Manganese is a mineral that causes similar problems to iron. High levels of manganese may cause your water to look brown and taste bad, like dissolved iron does. Manganese can also stain laundry and plumbing fixtures in much the same way as iron.

If you have high levels of manganese in your water, you should consider an iron filter that also removes manganese.

Installation location

You need to think about where you will install the iron filter. The unit must be installed in a place where it can be serviced and where the water is accessible.

The filter also needs a power source and should be installed near a drain.

Iron filters can last for years with proper maintenance, but eventually they will need to be replaced. Be sure you have these details worked out before you install your iron filter.

Sizing an Iron Filter

Properly sizing your iron filter is critical to ensure its effectiveness. You need to make sure the filter can handle the maximum flow rate of your home and that it has enough treatment capacity to remove all of the iron in your water.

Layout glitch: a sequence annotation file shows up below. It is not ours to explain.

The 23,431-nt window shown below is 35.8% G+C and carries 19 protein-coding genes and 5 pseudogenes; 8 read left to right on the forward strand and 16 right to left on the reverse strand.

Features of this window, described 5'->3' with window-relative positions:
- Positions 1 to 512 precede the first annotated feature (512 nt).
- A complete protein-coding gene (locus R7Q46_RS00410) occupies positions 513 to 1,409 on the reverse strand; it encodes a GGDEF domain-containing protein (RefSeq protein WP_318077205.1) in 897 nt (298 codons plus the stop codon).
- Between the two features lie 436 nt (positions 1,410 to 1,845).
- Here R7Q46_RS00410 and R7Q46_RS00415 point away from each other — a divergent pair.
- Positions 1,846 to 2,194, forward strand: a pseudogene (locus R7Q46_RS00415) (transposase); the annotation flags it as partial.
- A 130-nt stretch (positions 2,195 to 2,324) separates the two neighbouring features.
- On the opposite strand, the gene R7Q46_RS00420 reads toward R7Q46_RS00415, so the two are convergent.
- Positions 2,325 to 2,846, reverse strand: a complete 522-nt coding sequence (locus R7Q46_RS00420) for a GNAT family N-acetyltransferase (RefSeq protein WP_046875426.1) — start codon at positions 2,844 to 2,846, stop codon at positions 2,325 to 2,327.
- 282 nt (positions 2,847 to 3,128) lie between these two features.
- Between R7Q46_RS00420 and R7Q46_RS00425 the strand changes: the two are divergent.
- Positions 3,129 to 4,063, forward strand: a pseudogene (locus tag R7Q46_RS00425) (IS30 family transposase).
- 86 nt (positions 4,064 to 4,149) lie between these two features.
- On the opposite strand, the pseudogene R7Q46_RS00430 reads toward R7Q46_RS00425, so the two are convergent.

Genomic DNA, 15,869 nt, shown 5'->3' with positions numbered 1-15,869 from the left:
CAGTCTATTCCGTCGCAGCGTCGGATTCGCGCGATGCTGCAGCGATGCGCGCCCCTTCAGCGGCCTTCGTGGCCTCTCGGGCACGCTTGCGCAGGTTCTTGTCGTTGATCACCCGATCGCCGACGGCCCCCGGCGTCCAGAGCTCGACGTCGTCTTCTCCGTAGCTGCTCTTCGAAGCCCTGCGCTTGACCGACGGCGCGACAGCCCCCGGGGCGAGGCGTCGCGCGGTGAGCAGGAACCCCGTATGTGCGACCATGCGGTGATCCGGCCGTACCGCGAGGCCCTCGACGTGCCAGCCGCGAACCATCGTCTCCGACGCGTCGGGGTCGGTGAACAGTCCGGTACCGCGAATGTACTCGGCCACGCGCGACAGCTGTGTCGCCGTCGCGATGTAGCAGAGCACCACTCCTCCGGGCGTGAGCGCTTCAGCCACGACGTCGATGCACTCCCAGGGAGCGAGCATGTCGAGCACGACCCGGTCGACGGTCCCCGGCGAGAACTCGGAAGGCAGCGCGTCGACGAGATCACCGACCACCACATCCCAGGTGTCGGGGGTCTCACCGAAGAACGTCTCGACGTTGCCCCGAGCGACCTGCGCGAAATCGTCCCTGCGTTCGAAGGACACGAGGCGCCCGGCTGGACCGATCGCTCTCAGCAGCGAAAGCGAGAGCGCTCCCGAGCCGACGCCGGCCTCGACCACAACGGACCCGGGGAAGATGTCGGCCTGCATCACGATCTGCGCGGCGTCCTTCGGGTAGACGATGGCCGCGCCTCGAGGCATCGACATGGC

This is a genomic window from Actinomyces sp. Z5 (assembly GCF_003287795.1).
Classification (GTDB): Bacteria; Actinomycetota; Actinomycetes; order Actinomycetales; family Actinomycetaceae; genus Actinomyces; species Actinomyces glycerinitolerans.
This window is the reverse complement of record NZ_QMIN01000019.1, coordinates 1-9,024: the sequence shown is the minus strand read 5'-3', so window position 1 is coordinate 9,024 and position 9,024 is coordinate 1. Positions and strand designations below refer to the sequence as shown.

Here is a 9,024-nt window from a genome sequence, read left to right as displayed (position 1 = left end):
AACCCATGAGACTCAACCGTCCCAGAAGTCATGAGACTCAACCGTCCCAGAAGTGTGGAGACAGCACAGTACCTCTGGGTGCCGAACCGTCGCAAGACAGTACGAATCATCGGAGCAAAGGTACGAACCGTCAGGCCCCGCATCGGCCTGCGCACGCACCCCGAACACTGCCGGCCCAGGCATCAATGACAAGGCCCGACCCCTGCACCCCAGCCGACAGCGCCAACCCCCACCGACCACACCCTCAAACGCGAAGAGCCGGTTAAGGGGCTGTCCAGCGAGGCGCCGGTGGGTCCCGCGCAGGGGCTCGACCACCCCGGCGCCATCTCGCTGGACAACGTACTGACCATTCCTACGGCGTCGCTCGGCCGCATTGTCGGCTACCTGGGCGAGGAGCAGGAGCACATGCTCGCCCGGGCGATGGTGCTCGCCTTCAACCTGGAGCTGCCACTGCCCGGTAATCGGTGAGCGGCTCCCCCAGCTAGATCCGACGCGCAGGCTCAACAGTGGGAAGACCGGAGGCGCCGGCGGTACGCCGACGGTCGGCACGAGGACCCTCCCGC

Here is the step-by-step process to design and size an iron filter for your home.

Step 1 – Test your water

The first step in sizing an iron filter is to determine the iron concentration of your water. You can do this by testing your water for iron. You can use a home test kit or have a lab test your water.

Steps to take when testing your water:

Collect a representative sample of your well water. You want the water sample to be untreated. If you have a carbon filter or water softener, make sure to collect the sample upstream of these devices.

You should collect the sample first thing in the morning to ensure it is a “first draw” sample. This eliminates issues from high flow conditions that might reduce the iron concentration.

Step 2 – Determine you water usage